NBC has made it official: All of the commercial spots on the 2000 Olympic Games are sold out, harvesting a record $900 million in gross network sales and guaranteeing that NBC will end up with black ink in the Olympics ledger books.
More than two months ago, Dick Ebersol, chairman of NBC Sports, predicted at an elaborate press briefing here that NBC would chalk up $900 million (Daily Variety, June 29).
One of the main reasons for NBC’s success, said Keith Turner, president of NBC Sales, in a statement, is that it has cut back the commercial time within each hour from the 9-1/2 minutes during the 1996 Atlanta Games to nine minutes in this year’s Games from Sydney.
“I’m not surprised that NBC has done so well because it’s scheduling event programming within an uncluttered environment,” says Bill Cella, executive VP of broadcasting for Universal McCann, the media-buying firm.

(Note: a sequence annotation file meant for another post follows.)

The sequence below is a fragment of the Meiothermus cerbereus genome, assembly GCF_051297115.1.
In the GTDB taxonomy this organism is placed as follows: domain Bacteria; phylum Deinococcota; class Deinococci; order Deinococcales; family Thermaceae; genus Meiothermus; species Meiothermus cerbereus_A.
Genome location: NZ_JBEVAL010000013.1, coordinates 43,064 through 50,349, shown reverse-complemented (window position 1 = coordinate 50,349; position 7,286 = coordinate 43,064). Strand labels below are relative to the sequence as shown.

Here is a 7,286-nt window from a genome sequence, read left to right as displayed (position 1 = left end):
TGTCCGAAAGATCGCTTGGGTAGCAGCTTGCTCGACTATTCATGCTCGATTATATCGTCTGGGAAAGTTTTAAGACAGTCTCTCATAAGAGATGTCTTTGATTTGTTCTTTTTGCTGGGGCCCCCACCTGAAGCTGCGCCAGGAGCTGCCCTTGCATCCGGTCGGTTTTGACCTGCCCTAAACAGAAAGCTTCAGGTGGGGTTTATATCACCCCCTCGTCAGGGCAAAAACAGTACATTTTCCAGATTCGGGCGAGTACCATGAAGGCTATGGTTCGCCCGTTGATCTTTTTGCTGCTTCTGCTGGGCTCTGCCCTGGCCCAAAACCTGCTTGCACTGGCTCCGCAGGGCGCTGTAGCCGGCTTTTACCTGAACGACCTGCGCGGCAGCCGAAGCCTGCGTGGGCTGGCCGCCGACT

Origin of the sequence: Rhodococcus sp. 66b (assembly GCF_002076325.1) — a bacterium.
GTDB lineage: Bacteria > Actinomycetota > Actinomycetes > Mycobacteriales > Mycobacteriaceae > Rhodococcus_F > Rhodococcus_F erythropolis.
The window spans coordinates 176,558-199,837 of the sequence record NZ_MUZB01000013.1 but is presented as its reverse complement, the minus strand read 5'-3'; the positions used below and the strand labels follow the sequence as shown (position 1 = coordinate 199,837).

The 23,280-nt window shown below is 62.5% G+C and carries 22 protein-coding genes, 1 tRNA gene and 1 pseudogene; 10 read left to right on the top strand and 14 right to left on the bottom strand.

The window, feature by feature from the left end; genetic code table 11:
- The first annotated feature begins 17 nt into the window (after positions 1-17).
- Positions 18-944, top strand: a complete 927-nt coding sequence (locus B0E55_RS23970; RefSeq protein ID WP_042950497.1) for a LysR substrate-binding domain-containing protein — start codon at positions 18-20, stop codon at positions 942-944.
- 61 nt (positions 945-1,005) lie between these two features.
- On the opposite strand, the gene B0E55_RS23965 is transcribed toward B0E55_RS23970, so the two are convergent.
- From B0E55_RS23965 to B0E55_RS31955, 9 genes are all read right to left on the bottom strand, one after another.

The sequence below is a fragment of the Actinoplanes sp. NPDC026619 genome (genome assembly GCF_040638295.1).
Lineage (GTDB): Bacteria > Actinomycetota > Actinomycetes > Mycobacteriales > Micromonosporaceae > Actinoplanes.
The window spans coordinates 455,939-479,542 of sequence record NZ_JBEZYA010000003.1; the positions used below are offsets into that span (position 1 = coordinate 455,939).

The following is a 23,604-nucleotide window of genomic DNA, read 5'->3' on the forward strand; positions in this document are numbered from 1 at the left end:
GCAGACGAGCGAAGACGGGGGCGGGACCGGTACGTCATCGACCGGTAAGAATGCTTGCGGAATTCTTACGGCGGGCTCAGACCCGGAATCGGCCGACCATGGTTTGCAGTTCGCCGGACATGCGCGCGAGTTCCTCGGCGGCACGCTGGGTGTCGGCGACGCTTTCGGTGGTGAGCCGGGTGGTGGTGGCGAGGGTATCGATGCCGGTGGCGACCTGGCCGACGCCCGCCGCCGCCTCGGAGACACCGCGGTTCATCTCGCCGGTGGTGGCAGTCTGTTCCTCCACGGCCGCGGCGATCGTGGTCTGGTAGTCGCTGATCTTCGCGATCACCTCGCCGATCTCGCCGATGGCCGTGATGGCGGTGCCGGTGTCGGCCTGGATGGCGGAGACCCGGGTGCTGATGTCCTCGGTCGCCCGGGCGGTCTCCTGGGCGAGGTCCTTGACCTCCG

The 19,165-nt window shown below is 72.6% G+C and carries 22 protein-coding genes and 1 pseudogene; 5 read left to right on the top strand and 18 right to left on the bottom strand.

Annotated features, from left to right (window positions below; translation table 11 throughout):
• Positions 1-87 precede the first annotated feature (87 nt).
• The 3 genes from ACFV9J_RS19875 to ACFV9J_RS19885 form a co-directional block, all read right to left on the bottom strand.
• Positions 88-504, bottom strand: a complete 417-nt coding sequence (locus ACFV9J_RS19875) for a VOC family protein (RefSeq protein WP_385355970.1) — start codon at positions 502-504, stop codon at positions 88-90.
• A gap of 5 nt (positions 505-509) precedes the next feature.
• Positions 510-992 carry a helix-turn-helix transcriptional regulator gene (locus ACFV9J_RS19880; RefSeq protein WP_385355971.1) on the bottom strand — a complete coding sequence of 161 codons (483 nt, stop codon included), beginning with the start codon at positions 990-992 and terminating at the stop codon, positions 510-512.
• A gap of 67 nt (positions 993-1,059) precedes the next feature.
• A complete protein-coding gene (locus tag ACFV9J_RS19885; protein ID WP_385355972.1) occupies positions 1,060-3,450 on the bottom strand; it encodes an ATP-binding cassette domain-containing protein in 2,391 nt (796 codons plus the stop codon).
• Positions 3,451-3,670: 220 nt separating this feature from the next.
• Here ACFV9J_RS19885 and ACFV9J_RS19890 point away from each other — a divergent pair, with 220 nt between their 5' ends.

The revenues from the Sydney Olympics represent a 32% increase over the $680 million NBC chalked up in advertising dollars from the 1996 Atlanta Games.
There’ll be more on-air coverage of the Olympics than ever before, encompassing 441.5 hours on NBC and its sister cable networks CNBC and MSNBC. Four years ago, NBC, the sole outlet for the Games, carried a total of 171.5 hours.